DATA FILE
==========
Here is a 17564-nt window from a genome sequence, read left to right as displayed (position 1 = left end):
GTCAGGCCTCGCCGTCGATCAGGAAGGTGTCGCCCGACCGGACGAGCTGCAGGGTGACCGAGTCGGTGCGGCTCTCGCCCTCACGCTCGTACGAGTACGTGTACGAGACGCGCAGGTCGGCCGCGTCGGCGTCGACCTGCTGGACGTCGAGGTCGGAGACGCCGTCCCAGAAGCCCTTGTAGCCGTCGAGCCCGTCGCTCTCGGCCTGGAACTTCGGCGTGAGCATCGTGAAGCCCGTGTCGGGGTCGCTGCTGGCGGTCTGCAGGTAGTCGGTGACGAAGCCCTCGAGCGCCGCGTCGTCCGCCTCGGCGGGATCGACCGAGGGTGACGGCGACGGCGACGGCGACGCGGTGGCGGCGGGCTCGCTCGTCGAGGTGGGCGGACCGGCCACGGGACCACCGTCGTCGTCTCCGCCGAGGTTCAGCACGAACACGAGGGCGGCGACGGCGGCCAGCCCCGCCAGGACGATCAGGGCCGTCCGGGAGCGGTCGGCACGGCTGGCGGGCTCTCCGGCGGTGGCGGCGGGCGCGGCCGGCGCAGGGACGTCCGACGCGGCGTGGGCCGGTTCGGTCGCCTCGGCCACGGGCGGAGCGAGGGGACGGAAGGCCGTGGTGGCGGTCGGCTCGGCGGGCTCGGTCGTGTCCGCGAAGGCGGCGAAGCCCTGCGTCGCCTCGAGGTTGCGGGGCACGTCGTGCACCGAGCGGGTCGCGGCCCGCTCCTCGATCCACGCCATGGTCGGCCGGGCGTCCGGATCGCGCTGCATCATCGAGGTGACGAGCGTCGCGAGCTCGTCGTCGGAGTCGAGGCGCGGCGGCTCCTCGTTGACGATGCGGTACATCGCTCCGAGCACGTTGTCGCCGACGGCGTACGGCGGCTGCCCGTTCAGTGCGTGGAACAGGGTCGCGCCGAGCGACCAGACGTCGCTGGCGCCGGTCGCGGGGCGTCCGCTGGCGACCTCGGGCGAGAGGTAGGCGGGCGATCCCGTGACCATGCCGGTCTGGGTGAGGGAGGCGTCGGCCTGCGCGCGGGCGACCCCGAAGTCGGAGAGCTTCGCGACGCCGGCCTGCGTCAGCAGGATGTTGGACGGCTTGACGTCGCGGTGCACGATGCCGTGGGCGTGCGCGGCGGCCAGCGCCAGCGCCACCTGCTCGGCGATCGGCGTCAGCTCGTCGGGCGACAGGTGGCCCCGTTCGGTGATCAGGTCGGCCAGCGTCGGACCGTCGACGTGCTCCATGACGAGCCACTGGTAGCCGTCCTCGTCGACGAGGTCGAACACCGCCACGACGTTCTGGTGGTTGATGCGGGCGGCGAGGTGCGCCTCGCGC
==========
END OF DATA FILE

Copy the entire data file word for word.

Here is a 17564-nt window from a genome sequence, read left to right as displayed (position 1 = left end):
GTCAGGCCTCGCCGTCGATCAGGAAGGTGTCGCCCGACCGGACGAGCTGCAGGGTGACCGAGTCGGTGCGGCTCTCGCCCTCACGCTCGTACGAGTACGTGTACGAGACGCGCAGGTCGGCCGCGTCGGCGTCGACCTGCTGGACGTCGAGGTCGGAGACGCCGTCCCAGAAGCCCTTGTAGCCGTCGAGCCCGTCGCTCTCGGCCTGGAACTTCGGCGTGAGCATCGTGAAGCCCGTGTCGGGGTCGCTGCTGGCGGTCTGCAGGTAGTCGGTGACGAAGCCCTCGAGCGCCGCGTCGTCCGCCTCGGCGGGATCGACCGAGGGTGACGGCGACGGCGACGGCGACGCGGTGGCGGCGGGCTCGCTCGTCGAGGTGGGCGGACCGGCCACGGGACCACCGTCGTCGTCTCCGCCGAGGTTCAGCACGAACACGAGGGCGGCGACGGCGGCCAGCCCCGCCAGGACGATCAGGGCCGTCCGGGAGCGGTCGGCACGGCTGGCGGGCTCTCCGGCGGTGGCGGCGGGCGCGGCCGGCGCAGGGACGTCCGACGCGGCGTGGGCCGGTTCGGTCGCCTCGGCCACGGGCGGAGCGAGGGGACGGAAGGCCGTGGTGGCGGTCGGCTCGGCGGGCTCGGTCGTGTCCGCGAAGGCGGCGAAGCCCTGCGTCGCCTCGAGGTTGCGGGGCACGTCGTGCACCGAGCGGGTCGCGGCCCGCTCCTCGATCCACGCCATGGTCGGCCGGGCGTCCGGATCGCGCTGCATCATCGAGGTGACGAGCGTCGCGAGCTCGTCGTCGGAGTCGAGGCGCGGCGGCTCCTCGTTGACGATGCGGTACATCGCTCCGAGCACGTTGTCGCCGACGGCGTACGGCGGCTGCCCGTTCAGTGCGTGGAACAGGGTCGCGCCGAGCGACCAGACGTCGCTGGCGCCGGTCGCGGGGCGTCCGCTGGCGACCTCGGGCGAGAGGTAGGCGGGCGATCCCGTGACCATGCCGGTCTGGGTGAGGGAGGCGTCGGCCTGCGCGCGGGCGACCCCGAAGTCGGAGAGCTTCGCGACGCCGGCCTGCGTCAGCAGGATGTTGGACGGCTTGACGTCGCGGTGCACGATGCCGTGGGCGTGCGCGGCGGCCAGCGCCAGCGCCACCTGCTCGGCGATCGGCGTCAGCTCGTCGGGCGACAGGTGGCCCCGTTCGGTGATCAGGTCGGCCAGCGTCGGACCGTCGACGTGCTCCATGACGAGCCACTGGTAGCCGTCCTCGTCGACGAGGTCGAACACCGCCACGACGTTCTGGTGGTTGATGCGGGCGGCGAGGTGCGCCTCGCGC